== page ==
Bullying and Harassment in our Schools
Bullying and Harassment are prevalent problems with significant, adverse consequences. Our nation's schools face longstanding challenges in preventing and effectively responding to instances of bullying and harassment. Bullying and harassment interfere with students' abilities to learn and to achieve high standards. And bullying and harassment can lead to even greater school safety problems. As a matter of sound education policy for all students, no student should be subjected to bullying or harassment that interferes with the student's opportunity to learn, whether based on race, color, national origin, gender, disability, sexual orientation, religion, or other characteristics.
To see special report on Bullying by Newswest9 TV on May 13, 2010 click on link below and then click on video:
STATE LAW: The Texas Education Code, Chapter 37 Section 37.001, requires each independent school district in Texas to have a local policy that prohibits bullying, harrassment, and making a hit list and ensures that district employees enforce those prohibitions; and provides as appropriate for students at each grade level, methods, including options, for:
1. managing students in the classroom and on school grounds
2. disciplining students; and
3. preventing and intervening in student discipline problems, including bullying, harassment, and making hit list.
Under the requirements of 37.001(a)(8), the school district is also required to have specific options developed under local policy that are appropriate to each grade level that provide for preventing and intervening in student discipline problems, including bullying, harassment, and making hit list. Under Texas Education Code, Chapter 25, Section 25.0342 a parent has an opportunity to transfer their child to another campus if their child has been determined by the school to have been bullied.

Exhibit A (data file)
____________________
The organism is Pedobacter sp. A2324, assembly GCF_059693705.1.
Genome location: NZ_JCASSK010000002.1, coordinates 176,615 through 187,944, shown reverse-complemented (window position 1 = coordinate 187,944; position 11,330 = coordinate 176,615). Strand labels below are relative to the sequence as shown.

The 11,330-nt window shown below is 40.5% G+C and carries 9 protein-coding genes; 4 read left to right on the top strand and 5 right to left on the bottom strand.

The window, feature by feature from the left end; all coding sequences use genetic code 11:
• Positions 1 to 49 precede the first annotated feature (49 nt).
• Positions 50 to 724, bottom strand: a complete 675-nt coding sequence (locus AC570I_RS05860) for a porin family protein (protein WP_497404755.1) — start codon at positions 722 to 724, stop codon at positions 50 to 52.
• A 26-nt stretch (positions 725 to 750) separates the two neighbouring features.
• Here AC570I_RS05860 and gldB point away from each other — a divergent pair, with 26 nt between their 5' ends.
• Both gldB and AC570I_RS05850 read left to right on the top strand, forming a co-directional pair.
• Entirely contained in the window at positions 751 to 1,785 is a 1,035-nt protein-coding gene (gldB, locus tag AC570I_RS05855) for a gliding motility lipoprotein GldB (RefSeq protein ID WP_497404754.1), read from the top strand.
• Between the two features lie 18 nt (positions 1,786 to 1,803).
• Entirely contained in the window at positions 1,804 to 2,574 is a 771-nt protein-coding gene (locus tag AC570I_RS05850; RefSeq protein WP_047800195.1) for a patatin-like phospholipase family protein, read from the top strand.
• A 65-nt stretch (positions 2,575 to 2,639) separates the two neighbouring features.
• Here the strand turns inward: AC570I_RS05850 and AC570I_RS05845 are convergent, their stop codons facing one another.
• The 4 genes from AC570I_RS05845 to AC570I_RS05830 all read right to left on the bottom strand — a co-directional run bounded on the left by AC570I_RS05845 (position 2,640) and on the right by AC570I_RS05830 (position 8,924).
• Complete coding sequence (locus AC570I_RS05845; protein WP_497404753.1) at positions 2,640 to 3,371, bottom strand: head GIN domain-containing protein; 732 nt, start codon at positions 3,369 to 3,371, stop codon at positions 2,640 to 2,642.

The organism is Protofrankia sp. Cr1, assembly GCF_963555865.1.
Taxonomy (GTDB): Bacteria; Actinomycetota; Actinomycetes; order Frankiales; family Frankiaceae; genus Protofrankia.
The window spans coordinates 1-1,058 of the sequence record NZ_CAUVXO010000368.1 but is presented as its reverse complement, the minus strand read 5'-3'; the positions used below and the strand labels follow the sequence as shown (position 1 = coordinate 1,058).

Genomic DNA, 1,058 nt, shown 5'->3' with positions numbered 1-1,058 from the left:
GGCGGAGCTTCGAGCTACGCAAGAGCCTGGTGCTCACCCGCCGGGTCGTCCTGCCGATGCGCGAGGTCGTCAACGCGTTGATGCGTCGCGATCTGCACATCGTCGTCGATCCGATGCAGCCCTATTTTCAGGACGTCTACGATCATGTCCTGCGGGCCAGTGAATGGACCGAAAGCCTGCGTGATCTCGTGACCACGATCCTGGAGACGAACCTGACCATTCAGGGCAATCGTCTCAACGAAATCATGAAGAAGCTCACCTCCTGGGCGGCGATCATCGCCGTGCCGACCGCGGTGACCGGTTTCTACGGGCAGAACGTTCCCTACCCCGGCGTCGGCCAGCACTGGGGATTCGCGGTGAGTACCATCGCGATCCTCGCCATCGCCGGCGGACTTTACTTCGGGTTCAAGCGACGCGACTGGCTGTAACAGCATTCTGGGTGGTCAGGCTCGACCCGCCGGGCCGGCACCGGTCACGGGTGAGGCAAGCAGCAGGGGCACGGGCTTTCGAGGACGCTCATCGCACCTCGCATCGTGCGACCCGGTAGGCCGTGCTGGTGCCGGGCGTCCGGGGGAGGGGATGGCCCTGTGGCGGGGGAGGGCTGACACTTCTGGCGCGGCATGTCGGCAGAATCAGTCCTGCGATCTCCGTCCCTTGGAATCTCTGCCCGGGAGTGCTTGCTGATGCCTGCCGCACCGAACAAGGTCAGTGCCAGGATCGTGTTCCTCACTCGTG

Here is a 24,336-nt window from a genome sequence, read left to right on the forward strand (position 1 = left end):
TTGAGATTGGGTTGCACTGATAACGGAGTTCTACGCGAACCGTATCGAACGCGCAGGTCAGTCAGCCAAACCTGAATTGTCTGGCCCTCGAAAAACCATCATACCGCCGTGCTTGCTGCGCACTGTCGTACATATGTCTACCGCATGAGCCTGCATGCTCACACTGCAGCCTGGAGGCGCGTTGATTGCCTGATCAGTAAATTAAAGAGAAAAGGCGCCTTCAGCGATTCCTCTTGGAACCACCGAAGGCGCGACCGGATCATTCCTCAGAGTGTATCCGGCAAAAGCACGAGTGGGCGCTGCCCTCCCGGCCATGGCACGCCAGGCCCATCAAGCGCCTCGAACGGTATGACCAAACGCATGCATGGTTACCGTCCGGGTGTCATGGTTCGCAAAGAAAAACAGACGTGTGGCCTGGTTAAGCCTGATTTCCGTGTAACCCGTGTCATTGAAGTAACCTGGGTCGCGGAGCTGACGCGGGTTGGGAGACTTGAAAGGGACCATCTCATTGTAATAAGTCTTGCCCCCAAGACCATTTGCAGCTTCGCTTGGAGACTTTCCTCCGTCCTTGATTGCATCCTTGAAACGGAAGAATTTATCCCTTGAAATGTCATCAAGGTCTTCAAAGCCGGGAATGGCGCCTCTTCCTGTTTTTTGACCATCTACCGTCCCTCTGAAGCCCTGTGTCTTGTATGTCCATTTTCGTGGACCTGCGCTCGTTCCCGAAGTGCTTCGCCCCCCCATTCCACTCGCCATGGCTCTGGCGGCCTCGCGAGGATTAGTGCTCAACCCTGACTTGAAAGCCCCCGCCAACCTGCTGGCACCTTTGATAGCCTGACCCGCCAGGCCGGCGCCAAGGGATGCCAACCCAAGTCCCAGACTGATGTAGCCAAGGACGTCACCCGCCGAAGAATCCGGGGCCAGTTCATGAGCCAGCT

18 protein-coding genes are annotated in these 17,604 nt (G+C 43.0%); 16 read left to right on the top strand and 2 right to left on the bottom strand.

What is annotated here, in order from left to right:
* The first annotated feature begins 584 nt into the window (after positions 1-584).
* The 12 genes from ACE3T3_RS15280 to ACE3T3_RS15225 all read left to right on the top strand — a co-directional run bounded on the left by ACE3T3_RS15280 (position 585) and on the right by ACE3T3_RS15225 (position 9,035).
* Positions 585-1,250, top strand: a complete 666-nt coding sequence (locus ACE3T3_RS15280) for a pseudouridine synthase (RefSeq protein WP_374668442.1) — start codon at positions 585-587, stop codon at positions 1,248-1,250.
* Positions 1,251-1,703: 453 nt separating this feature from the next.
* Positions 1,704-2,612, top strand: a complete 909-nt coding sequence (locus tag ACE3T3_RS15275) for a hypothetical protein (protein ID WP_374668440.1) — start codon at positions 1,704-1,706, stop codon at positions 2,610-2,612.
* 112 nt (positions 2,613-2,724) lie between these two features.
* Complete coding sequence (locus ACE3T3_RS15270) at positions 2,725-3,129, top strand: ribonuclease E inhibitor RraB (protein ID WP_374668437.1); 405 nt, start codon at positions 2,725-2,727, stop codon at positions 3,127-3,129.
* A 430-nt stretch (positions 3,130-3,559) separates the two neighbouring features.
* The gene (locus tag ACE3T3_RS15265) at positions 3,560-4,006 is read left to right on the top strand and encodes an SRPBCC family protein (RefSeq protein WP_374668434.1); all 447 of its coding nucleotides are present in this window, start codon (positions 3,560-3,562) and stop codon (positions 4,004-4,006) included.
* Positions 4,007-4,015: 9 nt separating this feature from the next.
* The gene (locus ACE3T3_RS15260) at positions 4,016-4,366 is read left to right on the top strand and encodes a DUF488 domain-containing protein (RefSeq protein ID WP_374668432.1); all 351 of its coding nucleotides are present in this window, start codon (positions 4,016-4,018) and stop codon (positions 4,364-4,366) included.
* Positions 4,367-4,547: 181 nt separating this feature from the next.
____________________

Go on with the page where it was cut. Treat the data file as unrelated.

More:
MISD's local policy (FF1) can be found along with other policies on the School Board webpage on the MSID website: www.midlandisd.net.
REPORTING: It is important for each student to report any bullying or threats to the nearest teacher or adult at school as soon as possible so school officials may take appropriate action. Additionally, teachers and adults in the school should be aware of how students are treating each other and to intervene when inappropriate behavior is recognized. Students should feel comfortable to approach staff with their concerns.
RESOURCES: A great resource is the school counselor who is trained to address the issues of bullying and harassment and to assist students and staff in dealing with the consequences.
This site includes a list of peer-reviewed articles related to bullying:
This site offers practical advice to students and parents about ways to respond to bullying at school:
The Texas Attorney General's Office offers information about cyberbullying, dating violence, and other safety issues:
A survey of middle school students' experiences with bullying shows that kids want the adults in school to pay attention and keep them safe.
Click here for a video interview with Dr, Brad Schwall with Cool Kids Channel:
R U Safe? was designed by the Texas Young Lawyers Association to educate children and their parents about online dangers and give them the tools needed to be safe while online. Click below to see the presentation: